Paradise fire update

Diana Chapman
Wed, 21 Nov 2018 05:21:47 PST
Dear Friends:

I have received e-mails asking about the progress of the efforts to help 
the victims of the Paradise fire in California, so I though I would fill 
people in with the little information I have.  This is a bit off topic 
for the bulb forum, but so many have participated in the fund raising, I 
think it is appropriate.

I have been so touched by the response of bulb enthusiasts.  Many people 
sent extra money to donate to the fire victims, some as much as $100.  A 
customer in England sent me an order and an additional $65 to donate. So 
kind, to care about people so far away.  I have counted up about $2000 
so far, but I have a stack of orders on my desk that haven't been 
tallied, so it is more than that.  The charity I am sending the money to 
will use the funds to help people get back on their feet, there are many 
charities and businesses taking care of their immediate needs, but 
housing is going to be a terrible problem, following on from the fires 
in the Redding area in August.  Redding is about 80 miles distant from 
Paradise and the Carr fire there destroyed over 1000 homes.

As far as blaming environmentalists for the fire.  First, we have had no 
rain up until now.  By late November usually we have had several 
significant storms.  Second, the area where the fire started I know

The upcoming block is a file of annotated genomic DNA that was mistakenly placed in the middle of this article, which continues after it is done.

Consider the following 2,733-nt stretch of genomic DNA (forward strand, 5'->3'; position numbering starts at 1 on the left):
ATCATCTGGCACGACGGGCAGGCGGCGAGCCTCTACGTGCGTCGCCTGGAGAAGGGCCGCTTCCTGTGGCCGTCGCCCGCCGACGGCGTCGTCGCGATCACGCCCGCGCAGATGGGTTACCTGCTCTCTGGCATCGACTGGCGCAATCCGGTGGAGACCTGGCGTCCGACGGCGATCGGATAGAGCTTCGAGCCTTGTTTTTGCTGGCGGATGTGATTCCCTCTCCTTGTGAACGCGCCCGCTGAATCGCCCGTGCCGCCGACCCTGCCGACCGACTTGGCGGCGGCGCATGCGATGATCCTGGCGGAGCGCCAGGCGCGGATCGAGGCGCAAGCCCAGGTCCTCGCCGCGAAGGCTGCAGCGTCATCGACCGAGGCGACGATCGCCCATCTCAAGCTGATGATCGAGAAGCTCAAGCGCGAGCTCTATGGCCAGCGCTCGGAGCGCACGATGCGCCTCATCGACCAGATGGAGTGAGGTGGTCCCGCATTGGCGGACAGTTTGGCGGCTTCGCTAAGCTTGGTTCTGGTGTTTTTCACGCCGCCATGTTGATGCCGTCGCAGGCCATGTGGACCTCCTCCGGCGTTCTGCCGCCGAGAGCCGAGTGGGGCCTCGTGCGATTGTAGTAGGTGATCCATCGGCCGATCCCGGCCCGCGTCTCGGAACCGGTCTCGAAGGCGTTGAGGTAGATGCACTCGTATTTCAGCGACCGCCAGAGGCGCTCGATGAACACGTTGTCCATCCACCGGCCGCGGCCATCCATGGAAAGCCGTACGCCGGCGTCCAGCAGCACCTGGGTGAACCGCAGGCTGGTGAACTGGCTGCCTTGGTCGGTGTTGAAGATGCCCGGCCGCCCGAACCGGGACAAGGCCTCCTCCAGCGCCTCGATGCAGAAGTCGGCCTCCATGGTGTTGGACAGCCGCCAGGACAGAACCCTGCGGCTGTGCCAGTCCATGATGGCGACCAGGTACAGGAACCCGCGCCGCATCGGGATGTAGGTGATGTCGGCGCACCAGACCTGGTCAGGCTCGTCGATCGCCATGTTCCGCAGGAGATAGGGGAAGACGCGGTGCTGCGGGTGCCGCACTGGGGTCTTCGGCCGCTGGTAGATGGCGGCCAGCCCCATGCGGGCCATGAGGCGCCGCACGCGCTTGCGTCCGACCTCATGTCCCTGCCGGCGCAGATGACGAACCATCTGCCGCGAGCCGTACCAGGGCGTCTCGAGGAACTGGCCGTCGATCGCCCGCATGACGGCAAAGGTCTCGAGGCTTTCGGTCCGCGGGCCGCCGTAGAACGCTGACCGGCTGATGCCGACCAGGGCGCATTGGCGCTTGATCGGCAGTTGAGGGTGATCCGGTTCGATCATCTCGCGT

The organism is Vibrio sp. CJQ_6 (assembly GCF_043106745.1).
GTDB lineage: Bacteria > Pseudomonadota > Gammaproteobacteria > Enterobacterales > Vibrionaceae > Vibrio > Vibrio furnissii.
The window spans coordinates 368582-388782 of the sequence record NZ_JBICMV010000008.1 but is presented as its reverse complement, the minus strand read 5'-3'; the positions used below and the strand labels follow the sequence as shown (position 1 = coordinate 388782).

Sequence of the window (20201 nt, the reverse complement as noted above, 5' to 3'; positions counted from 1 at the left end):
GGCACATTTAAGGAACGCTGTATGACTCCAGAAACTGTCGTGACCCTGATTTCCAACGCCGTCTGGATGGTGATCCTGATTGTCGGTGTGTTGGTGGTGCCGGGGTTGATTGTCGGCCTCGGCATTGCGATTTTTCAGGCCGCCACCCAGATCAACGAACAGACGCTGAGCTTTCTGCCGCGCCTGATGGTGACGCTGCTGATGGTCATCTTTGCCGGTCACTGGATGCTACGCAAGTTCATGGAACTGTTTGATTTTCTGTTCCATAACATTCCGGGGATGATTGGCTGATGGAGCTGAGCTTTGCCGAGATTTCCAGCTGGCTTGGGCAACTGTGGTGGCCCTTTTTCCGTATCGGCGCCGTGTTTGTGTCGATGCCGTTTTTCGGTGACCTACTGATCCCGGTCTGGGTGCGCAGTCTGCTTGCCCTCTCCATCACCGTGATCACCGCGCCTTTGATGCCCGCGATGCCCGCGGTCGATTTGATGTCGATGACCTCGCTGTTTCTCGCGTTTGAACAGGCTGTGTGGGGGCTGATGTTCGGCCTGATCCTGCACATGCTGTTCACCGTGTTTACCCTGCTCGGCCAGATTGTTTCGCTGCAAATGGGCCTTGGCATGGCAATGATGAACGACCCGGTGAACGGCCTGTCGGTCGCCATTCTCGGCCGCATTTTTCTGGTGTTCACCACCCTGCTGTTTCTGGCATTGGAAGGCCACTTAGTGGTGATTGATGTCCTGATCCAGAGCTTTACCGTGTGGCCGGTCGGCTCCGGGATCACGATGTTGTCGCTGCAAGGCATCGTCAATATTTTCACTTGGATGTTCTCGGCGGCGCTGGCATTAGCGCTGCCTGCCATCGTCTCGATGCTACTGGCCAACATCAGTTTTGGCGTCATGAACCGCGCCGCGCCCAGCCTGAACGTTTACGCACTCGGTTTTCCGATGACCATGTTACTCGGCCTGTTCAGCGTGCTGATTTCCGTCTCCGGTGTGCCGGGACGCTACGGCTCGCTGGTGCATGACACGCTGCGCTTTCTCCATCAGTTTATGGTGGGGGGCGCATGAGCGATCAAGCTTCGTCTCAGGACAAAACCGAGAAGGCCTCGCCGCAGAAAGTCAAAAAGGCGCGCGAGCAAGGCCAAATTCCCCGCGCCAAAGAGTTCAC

intimately, I go there to gather seeds of Erythronium multiscapoideum, 
Pulga form. It is very steep rocky terrain, very sparsely vegetated, and 
has power lines crossing the area.  Those same power lines have caused 
fires in the past.  About ten years ago three or four pylons came down 
in a wind storm in that area. PG&E, the utility company, has been sued 
several times for fires started by poor maintenance.  It is a fact that 
there was a downed power line at Pulga that started the fire, then 
another incident that started another fire nearby.  The dryness and the 
wind then caused the fire to spread rapidly.

Paradise was uniquely vulnerable.  It was an old community, with 
neighborhoods that grew haphazardly, with narrow lanes in some areas 
where two cars could hardly pass.  There was a very high proportion of 
low income seniors, many who lived in trailer parks, some with 
disabilities and many who would not have had transportation.

Rain is coming in today which hopefully will put an end to the fires.  
There won't be mudslides in the Paradise area, Paradise was mostly built 
on a plateau.

Again, my heartfelt thanks to all who sent in orders and donated.


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